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Re: System API checkpoint issue

From: <schwer@us.ibm.com>
Date: Mon, 22 Nov 1999 14:37:17 -0600
To: Ian Jacobs <ij@w3.org>
cc: Jon Gunderson <jongund@ux1.cso.uiuc.edu>, w3c-wai-ua@w3.org
Message-ID: <85256831.0071C51F.00@d54mta08.raleigh.ibm.com>



I will check into this some more, but I am told that the DOM API
implemented by the Mozilla group is the W3C DOM Specification (at least as
much as the IE is and perhaps more).

However, I would strongly disagree that if a company is working to develop
a consistent cross-platform solution based on W3C specifications that they
are not compliant. Especially if they can document how an assistive
technology can connect with the user agent.

If Mozilla is willing to create a cross-platform accessible solution based
on W3C standards we should support them. The other problem you have is that
MSAA is still reliant on an offscreen model. A DOM-based solution should
not be.

Rich

Rich Schwerdtfeger
Lead Architect, IBM Special Needs Systems
EMail/web: schwer@us.ibm.com http://www.austin.ibm.com/sns/rich.htm

"Two roads diverged in a wood, and I -
I took the one less traveled by, and that has made all the difference.",
Frost


Ian Jacobs <ij@w3.org> on 11/21/99 01:18:36 PM

To:   Richard Schwerdtfeger/Austin/IBM@IBMUS
cc:   Jon Gunderson <jongund@ux1.cso.uiuc.edu>, w3c-wai-ua@w3.org
Subject:  Re: System API checkpoint issue




schwer@us.ibm.com wrote:
>
> Jon,
>
> I had a brief meeting with the IBM web browser team and we discussed
> Mozilla accessibility. Mozilla is designed as a cross-platform solution
> even though it is compiled for each platform. It turns out that all
> components including the application chrome can be accessed through their
> DOM. Our guidelines state that we need to use the system-provided
> accessibility features like MSAA however they also require that we use
the
> DOM albeit for the actual document.

"Their DOM" is not the same as "The DOM" (meaning the W3C DOM).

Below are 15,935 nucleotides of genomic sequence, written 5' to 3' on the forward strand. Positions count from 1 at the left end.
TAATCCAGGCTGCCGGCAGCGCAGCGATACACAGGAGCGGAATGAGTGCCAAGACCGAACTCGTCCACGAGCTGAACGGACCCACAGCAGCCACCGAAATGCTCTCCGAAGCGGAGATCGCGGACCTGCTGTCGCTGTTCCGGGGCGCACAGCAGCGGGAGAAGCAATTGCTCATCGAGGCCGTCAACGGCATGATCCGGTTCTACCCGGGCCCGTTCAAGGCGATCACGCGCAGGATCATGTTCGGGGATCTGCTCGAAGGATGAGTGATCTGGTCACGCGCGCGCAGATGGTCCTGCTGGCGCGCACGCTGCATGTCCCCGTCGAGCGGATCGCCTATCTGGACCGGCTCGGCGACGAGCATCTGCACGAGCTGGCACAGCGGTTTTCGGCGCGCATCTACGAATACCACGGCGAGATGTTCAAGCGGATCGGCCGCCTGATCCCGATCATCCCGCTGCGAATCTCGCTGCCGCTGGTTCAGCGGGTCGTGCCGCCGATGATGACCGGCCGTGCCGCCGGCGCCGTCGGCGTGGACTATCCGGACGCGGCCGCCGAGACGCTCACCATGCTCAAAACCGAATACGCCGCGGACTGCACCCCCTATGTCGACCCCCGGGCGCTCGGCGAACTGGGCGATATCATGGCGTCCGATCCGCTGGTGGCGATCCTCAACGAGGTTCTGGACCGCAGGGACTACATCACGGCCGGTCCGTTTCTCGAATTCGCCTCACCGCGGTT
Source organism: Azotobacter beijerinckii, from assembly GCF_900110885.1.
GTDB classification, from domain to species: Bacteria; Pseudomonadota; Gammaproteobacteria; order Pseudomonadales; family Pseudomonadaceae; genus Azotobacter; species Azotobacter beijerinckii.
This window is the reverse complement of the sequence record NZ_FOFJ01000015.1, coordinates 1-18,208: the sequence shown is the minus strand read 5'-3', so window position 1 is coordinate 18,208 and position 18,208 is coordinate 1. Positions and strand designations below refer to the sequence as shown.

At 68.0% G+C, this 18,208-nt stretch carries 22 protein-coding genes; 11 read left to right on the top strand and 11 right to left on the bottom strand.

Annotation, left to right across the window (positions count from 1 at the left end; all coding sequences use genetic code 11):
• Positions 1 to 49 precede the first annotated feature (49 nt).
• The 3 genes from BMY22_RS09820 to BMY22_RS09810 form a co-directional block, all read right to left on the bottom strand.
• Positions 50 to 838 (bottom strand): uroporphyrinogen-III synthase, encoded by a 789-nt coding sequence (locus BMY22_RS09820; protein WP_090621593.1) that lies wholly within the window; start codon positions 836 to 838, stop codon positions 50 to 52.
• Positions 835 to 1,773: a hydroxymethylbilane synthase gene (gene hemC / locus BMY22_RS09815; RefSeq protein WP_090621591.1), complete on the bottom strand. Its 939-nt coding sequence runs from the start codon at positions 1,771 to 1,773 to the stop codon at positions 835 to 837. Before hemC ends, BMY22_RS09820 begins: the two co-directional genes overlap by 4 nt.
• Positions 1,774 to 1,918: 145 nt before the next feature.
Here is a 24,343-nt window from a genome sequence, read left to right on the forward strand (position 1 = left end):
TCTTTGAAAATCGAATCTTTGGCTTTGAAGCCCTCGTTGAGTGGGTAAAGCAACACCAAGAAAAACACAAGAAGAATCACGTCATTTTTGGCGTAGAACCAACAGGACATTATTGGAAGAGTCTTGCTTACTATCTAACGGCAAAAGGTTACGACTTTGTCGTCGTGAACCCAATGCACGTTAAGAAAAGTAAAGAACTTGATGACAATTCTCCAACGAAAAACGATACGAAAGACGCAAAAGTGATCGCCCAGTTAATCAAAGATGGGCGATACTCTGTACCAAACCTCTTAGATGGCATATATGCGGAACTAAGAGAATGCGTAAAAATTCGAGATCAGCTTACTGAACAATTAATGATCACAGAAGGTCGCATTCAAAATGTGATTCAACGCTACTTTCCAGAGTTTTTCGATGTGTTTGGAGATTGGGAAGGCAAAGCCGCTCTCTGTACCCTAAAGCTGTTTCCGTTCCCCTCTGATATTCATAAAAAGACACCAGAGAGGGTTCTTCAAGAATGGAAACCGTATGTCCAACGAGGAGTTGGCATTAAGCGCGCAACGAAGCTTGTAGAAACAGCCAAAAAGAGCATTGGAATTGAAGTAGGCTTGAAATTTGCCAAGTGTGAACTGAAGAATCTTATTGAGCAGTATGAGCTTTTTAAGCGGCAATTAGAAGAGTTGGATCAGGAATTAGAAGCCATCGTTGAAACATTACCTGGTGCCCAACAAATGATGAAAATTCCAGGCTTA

Therefore,
despite the good design idea of making the system platform independent,
by not using system conventions or a recognized API, the design causes
assistive technologies to lose. Consistency among the interfaces
offered by the particular user agent across different platforms may
be less important than consistency among different pieces of software
on a given platform.

Perhaps the checkpoints are flawed or behavior in the case of
overlap is underspecified. Consider these three requirements:

  1) Implement system conventions (checkpoint 5.2 of [1])
  2) Implement the W3C DOM (checkpoint 5.6)
  3) Implement your own, accessible and open API (checkpoint 5.1).
      NOTE: I'd like to review what 5.1 means exactly.

Mozilla seems to be doing 3 at the expense of 1. Is there a
way to map Mozilla's API to MSAA on Windows?

This seems like a real issue where developer and AT input would
be very useful.

 - Ian


[1] http://www.w3.org/TR/1999/WD-WAI-USERAGENT-19991105

> The conclusion of the meeting was that the User Agent guidelines should
> allow for cross-platform accessibility through DOM 2 as a minimum since
> this will utimately be a W3C standard providing the solution provider can
> clearly define how an assistive technology would interact with the DOM to
> provide an accessible solution. I believe that cross-platform
accessibility
> is a more important issue given that it can enable assistive technology
> solutions on other OS platforms and devices. Support for device
> independence and standard I/O API and all other requirements would still
> apply naturally.
>
> I would like to raise this issue for the next meeting.
>
> Rich
>
> Rich Schwerdtfeger
> Lead Architect, IBM Special Needs Systems
> EMail/web: schwer@us.ibm.com http://www.austin.ibm.com/sns/rich.htm
>
> "Two roads diverged in a wood, and I -
> I took the one less traveled by, and that has made all the difference.",
> Frost

--
Ian Jacobs (jacobs@w3.org)   http://www.w3.org/People/Jacobs
Tel/Fax:                     +1 212 684-1814
Cell:                        +1 917 450-8783
Received on Monday, 22 November 1999 15:43:17 GMT

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